And this is what they found too! Here are the results:

The study’s most novel and salient findings emerged when adversity and stress reactivity were considered together, as components of interactions between environmental exposures and measures of biological sensitivity. Stress reactivity moderated the negative effect of family adversity across various domains of adaptation. Overall, the findings are consistent with the stress diathesis hypothesis that high-reactive children show worse adaptive functioning in the context of high adversity. Indeed, such children generally evinced the lowest levels of adaptive functioning of the entire study sample.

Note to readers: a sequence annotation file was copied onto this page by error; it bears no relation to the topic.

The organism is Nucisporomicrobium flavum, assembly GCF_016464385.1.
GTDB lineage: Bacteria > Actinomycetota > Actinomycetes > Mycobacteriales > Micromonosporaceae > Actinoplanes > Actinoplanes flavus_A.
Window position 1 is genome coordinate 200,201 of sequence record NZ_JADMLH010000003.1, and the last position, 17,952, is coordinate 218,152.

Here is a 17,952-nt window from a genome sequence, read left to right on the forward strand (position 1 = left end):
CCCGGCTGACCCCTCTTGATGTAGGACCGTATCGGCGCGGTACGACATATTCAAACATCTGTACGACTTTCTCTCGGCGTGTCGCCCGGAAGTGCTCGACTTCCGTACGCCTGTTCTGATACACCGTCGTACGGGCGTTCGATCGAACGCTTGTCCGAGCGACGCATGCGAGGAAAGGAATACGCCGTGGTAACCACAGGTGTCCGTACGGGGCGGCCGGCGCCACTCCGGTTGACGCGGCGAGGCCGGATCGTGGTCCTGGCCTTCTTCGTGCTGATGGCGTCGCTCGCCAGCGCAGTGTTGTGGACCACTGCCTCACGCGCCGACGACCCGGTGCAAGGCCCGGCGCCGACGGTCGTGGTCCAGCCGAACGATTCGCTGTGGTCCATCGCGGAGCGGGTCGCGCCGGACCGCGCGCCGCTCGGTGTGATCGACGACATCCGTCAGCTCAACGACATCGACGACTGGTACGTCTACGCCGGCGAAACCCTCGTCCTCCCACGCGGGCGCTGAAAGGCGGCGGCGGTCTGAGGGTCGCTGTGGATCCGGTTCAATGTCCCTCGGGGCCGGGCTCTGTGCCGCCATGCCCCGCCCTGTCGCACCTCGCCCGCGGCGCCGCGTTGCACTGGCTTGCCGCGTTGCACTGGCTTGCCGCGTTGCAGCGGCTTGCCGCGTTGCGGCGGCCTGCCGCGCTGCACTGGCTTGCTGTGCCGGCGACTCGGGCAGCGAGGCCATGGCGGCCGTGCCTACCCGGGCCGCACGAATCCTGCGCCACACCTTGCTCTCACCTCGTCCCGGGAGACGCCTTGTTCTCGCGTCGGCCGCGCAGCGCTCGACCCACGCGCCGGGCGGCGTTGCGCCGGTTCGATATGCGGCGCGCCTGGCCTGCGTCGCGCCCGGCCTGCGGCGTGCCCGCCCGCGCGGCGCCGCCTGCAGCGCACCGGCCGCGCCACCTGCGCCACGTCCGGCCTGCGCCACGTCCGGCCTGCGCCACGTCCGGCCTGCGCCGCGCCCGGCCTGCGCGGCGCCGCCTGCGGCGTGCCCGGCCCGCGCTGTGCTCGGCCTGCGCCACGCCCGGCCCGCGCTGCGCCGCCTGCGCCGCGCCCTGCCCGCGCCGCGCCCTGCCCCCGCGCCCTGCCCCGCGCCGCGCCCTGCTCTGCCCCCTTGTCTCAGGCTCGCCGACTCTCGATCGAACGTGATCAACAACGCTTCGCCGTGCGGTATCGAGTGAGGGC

However, equally reactive children in settings of low adversity showed the highest levels of adaptation, levels even higher than those of their less reactive counterparts. Specifically, in the context of low family adversity, children who showed high RSA reactivity in response to challenges had the lowest levels of externalizing symptoms and the highest levels of prosocial behaviors and school engagement. Although adaptation showed significant stability from fall to spring, high-reactive children showed improvement in academic competence in the context of low adversity and a decline in competence in the context of high adversity, whereas the inverse was true for low reactive children. Similarly, children who showed high cortisol reactivity to the challenge protocol had the highest levels of prosocial behaviors in the context of low adversity. Further, children exhibiting low RSA reactivity in response to challenges were fully or partially buffered against the harmful effects of adversity on externalizing symptoms, prosocial behavior, and school engagement. Likewise, among children who showed low cortisol reactivity, levels of prosocial behaviors did not significantly change across different levels of adversity.